Strategies for opposing privatisation
via outsourcing - Externalisation
Briefing No. 177
This briefing aims to provide branches with information
to support campaigning against privatisation of local government
services. It has been produced in response to local authorities'
plans to set up trusts and partnerships to deliver services. It
provides an overview of the different types of externalisation,
key policy points and reminders on campaigning and bargaining
techniques for branches.
Privatisation in disguise
Managers and consultants knowing that privatisation
is unpopular found new names like joint working, partnership and
collaborative working. "Externalising” rather than privatising
services is the buzz word but it still means giving public money
to private companies. The main strategies have been sale of direct
service organisations, establishing leisure trusts and transferring
council housing. Unlike in CCT these involve a deliberate decision
to end direct services provision. There is no opportunity for
an "in house bid”. Different forms include
Arms Length Company: A local authority establishes
a private company in which it has a stake .This includes the Limited
Liability Partnerships (LLPs) which are currently popular with
Management Buy Out MBO: The LA sells its
services to a private company formed by managers with privately
raised capital who deliver the service under contract to the council,
if former employees are involved it becomes a MEBO:
Trade Sale to a private company: outright
sale of a service to a private contractor Collaboration with the
private sector: an informal relationship with a private company
or companies exchanging expertise
Joint venture with a private company: the
council service is sold to a private company which establishes
a new company in which the council has a share stake.
Trust: transfer of property and staff to
a charitable or not for profit organisation which delivers the
There are many reasons why councils externalise
Political dogma: councillors openly support
the end of public provision. They want an "enabling council” contracting
rather than delivering service.
Protecting jobs and services. Some councils
claim it is the only way to protect services and jobs. UNISON's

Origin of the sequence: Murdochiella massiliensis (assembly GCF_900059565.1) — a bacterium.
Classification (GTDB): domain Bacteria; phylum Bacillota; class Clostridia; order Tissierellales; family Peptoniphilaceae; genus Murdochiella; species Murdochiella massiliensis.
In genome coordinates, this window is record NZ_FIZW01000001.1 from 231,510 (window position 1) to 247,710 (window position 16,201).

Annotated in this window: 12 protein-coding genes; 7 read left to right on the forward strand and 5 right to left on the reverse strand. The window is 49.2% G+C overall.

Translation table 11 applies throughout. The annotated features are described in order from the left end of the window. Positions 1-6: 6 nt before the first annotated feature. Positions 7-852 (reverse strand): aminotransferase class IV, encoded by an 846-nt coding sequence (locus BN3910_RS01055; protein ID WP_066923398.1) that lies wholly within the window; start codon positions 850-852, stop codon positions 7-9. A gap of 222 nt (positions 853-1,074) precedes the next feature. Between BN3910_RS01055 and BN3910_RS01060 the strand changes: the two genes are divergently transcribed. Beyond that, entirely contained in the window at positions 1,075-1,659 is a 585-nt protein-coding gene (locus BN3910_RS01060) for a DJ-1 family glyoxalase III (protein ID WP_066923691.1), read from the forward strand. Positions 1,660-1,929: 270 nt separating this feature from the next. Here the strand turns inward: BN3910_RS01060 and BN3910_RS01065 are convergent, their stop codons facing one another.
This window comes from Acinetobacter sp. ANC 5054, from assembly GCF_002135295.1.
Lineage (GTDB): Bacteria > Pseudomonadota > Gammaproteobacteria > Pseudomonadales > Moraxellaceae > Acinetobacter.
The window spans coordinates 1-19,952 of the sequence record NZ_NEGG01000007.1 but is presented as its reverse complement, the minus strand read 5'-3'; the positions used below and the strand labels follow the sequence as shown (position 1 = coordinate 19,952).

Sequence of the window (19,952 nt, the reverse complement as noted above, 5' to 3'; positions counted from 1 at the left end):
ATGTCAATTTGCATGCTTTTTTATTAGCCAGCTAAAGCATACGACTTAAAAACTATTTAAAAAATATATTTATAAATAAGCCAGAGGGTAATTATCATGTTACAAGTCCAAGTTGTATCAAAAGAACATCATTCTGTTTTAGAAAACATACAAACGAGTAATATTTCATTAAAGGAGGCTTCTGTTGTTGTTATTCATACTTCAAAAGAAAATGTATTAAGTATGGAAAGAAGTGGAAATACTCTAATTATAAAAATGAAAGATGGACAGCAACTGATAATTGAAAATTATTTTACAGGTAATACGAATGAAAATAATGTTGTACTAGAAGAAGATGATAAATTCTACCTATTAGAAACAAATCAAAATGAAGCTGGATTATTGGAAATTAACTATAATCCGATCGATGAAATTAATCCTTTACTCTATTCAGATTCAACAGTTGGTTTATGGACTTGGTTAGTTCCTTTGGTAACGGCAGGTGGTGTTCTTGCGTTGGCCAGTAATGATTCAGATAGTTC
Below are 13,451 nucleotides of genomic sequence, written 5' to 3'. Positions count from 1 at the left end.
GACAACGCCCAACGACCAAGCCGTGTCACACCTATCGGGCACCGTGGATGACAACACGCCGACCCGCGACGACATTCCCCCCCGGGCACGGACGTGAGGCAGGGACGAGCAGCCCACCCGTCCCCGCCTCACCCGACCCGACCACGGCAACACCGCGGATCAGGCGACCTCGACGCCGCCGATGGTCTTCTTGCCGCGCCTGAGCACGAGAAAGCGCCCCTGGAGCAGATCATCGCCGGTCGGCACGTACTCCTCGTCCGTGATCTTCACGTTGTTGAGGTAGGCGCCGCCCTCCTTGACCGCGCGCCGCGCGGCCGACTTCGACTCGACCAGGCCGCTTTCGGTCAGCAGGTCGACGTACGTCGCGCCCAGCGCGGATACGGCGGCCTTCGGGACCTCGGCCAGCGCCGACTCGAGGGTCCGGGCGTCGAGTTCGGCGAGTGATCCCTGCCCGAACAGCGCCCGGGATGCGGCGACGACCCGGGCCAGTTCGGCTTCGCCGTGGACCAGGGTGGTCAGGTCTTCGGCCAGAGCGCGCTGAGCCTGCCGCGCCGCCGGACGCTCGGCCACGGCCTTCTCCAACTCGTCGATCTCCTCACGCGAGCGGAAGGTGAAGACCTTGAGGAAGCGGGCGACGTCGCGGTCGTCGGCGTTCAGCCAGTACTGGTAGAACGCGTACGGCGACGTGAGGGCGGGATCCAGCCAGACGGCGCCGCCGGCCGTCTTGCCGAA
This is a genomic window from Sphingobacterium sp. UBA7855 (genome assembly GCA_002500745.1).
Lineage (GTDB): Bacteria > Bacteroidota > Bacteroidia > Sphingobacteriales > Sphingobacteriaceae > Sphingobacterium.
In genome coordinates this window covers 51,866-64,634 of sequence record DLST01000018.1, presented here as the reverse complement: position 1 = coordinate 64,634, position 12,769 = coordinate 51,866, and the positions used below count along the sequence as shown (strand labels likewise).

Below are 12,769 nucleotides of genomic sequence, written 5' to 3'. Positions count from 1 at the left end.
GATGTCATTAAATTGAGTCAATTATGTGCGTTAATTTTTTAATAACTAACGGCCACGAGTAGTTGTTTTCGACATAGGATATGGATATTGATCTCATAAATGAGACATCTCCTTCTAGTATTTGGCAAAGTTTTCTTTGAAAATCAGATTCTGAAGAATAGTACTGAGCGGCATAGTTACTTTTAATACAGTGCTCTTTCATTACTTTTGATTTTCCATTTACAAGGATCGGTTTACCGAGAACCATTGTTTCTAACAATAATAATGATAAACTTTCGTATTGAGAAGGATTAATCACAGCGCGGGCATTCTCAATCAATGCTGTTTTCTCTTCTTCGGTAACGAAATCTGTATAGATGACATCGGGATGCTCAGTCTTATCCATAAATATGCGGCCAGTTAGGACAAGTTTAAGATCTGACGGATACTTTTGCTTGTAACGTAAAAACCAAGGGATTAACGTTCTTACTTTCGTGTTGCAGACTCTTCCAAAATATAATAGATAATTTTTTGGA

experience is that the opposite it true. Jobs and services are
Budget cuts Externalisation will not solve
budget problems; the "company” will have the same financial constraints
as the internal provider. The evidence is of increased costs and
companies struggling to fulfil contracts.
Direct democratic control and accountability provide
the best basis for efficient high quality services. As the Association
for Public Service Excellence states "Direct service delivery
provides the flexibility to respond to the public's requirements
without the need for complex and area specific contractual arrangements”.
The organisation of services is driven by the needs of users not
profit. Local authorities also need to keep experienced staff
including professional and technical expertise continue improving
services. They cannot afford to train people and then give then
to the private sector.
All public sector organisations now have a duty
to be proactive in the promotion of equality. There are strict
race, gender and disability equality rules. These duties apply
to the employment conditions offered to staff as well as to the
service provided the community.
The law sets out new rules which require a commitment
to equality from both public sector organisations and private
contractors. Equalities legislation therefore offers opportunities
to protect jobs in the area of public sector procurement.
All public bodies must have an equality scheme which
records their commitment to actions that promote equality. It
would be unlawful to contract-out a public service without such
a scheme in place. More specifically, the organisation is obliged
to assess the impact of out-sourcing from an equality perspective.
Such an assessment requires a consultation exercise with stakeholders
to reveal the likely impact of out-sourcing.
An action plan is then required to ensure that equality
measures are delivered by the contractor during the life time
of the contract. This means equality issues must be included in
the tender specification and then again in the service contract.
The public body must have the capacity to use contract
compliance measures to ensure adequate performance on equality
matters by the contractor. Therefore monitoring and evaluation
commitments will be required from the contractor along with penalty
Any failure to follow this process may make the